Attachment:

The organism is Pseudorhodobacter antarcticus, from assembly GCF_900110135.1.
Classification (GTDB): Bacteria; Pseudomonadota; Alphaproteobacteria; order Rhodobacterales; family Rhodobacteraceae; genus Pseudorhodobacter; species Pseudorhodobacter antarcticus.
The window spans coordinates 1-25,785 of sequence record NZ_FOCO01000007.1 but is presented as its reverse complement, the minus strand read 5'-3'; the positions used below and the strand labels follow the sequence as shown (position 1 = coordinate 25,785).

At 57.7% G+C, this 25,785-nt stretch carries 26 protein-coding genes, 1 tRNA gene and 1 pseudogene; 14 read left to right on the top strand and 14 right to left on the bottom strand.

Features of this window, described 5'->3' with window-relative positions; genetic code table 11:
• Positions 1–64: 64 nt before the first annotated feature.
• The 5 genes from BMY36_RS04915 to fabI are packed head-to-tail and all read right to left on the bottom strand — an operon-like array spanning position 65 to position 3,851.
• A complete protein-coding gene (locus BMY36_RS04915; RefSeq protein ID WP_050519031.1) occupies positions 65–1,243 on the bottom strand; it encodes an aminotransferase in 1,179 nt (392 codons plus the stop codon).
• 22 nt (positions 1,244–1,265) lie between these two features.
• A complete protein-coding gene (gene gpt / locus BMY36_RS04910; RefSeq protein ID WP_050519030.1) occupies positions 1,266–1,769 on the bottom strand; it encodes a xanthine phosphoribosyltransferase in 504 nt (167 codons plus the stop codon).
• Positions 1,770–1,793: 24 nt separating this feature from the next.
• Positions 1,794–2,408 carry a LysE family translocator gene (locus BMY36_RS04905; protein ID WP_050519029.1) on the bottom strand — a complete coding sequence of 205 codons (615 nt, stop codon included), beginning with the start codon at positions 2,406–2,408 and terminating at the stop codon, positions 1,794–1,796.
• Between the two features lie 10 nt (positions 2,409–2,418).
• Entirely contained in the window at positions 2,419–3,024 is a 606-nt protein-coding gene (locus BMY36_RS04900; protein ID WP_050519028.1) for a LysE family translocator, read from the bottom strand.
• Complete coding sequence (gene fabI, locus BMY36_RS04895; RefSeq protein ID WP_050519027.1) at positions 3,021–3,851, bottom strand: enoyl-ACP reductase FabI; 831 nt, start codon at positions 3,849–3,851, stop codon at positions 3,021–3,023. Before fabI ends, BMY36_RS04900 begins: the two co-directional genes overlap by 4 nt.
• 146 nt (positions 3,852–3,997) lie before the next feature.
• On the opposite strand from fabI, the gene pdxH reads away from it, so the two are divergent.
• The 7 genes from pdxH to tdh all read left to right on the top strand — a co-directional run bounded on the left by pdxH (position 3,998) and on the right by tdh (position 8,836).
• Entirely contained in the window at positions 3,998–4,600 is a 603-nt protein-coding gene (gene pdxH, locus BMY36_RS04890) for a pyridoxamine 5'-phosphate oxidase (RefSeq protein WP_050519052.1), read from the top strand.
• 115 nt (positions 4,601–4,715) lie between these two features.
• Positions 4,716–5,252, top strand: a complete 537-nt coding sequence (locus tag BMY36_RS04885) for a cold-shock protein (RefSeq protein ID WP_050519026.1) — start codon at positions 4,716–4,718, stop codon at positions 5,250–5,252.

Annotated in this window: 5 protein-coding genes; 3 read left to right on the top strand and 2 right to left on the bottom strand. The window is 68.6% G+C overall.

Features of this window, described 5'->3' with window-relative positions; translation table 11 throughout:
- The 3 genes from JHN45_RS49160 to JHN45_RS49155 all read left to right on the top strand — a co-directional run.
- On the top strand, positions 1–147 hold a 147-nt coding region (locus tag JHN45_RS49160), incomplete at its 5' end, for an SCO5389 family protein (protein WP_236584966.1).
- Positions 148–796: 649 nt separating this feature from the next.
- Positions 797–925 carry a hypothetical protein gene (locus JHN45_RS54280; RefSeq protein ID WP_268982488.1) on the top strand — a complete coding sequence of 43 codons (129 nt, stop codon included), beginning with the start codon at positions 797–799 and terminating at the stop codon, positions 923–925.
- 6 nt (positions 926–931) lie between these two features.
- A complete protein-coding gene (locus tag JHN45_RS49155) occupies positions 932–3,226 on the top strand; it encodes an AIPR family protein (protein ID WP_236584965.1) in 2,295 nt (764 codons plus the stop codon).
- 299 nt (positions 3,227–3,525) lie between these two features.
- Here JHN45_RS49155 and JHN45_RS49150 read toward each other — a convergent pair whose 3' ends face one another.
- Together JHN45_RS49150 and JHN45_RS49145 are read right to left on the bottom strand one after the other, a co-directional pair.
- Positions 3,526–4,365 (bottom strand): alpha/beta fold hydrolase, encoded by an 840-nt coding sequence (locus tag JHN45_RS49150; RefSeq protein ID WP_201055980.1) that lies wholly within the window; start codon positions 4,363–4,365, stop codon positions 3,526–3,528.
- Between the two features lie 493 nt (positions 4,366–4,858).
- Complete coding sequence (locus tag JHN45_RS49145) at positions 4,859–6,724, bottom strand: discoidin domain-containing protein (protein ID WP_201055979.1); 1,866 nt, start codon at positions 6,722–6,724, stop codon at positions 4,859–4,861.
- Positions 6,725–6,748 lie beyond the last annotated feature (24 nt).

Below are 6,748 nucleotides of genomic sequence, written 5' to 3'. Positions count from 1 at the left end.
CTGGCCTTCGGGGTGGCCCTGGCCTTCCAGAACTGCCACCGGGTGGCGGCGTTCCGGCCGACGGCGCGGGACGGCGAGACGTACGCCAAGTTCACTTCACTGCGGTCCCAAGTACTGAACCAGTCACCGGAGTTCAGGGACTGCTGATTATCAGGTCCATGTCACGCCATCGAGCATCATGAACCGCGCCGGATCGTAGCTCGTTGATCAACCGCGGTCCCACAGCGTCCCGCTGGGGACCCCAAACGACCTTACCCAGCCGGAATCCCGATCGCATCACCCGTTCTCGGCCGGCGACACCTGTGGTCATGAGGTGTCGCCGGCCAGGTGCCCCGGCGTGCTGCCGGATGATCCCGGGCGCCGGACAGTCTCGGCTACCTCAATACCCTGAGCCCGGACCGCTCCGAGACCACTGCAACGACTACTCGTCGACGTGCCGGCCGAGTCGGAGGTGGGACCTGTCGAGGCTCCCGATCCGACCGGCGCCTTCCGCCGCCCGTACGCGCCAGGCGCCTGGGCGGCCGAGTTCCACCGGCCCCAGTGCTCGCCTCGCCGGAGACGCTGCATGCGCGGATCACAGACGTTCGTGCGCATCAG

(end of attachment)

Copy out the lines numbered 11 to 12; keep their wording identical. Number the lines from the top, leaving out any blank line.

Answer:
• Positions 1,770–1,793: 24 nt separating this feature from the next.
• Positions 1,794–2,408 carry a LysE family translocator gene (locus BMY36_RS04905; protein ID WP_050519029.1) on the bottom strand — a complete coding sequence of 205 codons (615 nt, stop codon included), beginning with the start codon at positions 2,406–2,408 and terminating at the stop codon, positions 1,794–1,796.